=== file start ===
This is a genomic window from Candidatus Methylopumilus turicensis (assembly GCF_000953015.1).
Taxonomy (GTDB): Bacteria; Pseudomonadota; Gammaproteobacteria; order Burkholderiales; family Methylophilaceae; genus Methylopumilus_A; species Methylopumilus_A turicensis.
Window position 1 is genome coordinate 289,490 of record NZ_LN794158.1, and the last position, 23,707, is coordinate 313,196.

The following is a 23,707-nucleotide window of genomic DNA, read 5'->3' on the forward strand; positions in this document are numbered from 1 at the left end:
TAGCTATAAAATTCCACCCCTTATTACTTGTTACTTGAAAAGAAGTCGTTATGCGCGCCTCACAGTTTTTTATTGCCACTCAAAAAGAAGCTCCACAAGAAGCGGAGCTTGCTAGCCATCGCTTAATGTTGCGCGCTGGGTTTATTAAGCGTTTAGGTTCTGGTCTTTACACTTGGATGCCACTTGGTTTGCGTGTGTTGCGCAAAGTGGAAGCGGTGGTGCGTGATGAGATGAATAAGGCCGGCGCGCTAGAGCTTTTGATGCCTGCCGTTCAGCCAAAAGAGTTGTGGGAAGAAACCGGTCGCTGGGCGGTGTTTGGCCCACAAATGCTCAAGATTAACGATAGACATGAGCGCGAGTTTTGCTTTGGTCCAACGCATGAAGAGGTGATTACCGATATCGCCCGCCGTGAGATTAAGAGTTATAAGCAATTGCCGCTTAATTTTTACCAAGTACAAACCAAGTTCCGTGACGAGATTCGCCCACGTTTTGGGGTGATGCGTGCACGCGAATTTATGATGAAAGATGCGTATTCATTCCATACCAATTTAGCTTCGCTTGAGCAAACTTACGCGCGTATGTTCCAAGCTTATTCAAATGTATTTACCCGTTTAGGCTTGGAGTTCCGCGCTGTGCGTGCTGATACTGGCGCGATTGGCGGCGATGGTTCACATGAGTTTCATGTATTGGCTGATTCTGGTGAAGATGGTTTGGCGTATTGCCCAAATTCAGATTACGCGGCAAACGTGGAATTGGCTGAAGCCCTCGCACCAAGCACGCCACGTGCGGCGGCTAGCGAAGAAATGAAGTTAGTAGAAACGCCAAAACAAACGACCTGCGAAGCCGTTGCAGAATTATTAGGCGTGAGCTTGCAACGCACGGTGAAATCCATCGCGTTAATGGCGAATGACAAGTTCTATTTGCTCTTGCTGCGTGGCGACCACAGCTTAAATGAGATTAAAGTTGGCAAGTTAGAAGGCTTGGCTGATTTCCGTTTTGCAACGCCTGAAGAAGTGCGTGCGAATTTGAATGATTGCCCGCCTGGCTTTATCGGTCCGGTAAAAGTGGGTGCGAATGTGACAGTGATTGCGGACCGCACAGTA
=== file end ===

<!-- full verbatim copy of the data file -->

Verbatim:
This is a genomic window from Candidatus Methylopumilus turicensis (assembly GCF_000953015.1).
Taxonomy (GTDB): Bacteria; Pseudomonadota; Gammaproteobacteria; order Burkholderiales; family Methylophilaceae; genus Methylopumilus_A; species Methylopumilus_A turicensis.
Window position 1 is genome coordinate 289,490 of record NZ_LN794158.1, and the last position, 23,707, is coordinate 313,196.

The following is a 23,707-nucleotide window of genomic DNA, read 5'->3' on the forward strand; positions in this document are numbered from 1 at the left end:
TAGCTATAAAATTCCACCCCTTATTACTTGTTACTTGAAAAGAAGTCGTTATGCGCGCCTCACAGTTTTTTATTGCCACTCAAAAAGAAGCTCCACAAGAAGCGGAGCTTGCTAGCCATCGCTTAATGTTGCGCGCTGGGTTTATTAAGCGTTTAGGTTCTGGTCTTTACACTTGGATGCCACTTGGTTTGCGTGTGTTGCGCAAAGTGGAAGCGGTGGTGCGTGATGAGATGAATAAGGCCGGCGCGCTAGAGCTTTTGATGCCTGCCGTTCAGCCAAAAGAGTTGTGGGAAGAAACCGGTCGCTGGGCGGTGTTTGGCCCACAAATGCTCAAGATTAACGATAGACATGAGCGCGAGTTTTGCTTTGGTCCAACGCATGAAGAGGTGATTACCGATATCGCCCGCCGTGAGATTAAGAGTTATAAGCAATTGCCGCTTAATTTTTACCAAGTACAAACCAAGTTCCGTGACGAGATTCGCCCACGTTTTGGGGTGATGCGTGCACGCGAATTTATGATGAAAGATGCGTATTCATTCCATACCAATTTAGCTTCGCTTGAGCAAACTTACGCGCGTATGTTCCAAGCTTATTCAAATGTATTTACCCGTTTAGGCTTGGAGTTCCGCGCTGTGCGTGCTGATACTGGCGCGATTGGCGGCGATGGTTCACATGAGTTTCATGTATTGGCTGATTCTGGTGAAGATGGTTTGGCGTATTGCCCAAATTCAGATTACGCGGCAAACGTGGAATTGGCTGAAGCCCTCGCACCAAGCACGCCACGTGCGGCGGCTAGCGAAGAAATGAAGTTAGTAGAAACGCCAAAACAAACGACCTGCGAAGCCGTTGCAGAATTATTAGGCGTGAGCTTGCAACGCACGGTGAAATCCATCGCGTTAATGGCGAATGACAAGTTCTATTTGCTCTTGCTGCGTGGCGACCACAGCTTAAATGAGATTAAAGTTGGCAAGTTAGAAGGCTTGGCTGATTTCCGTTTTGCAACGCCTGAAGAAGTGCGTGCGAATTTGAATGATTGCCCGCCTGGCTTTATCGGTCCGGTAAAAGTGGGTGCGAATGTGACAGTGATTGCGGACCGCACAGTA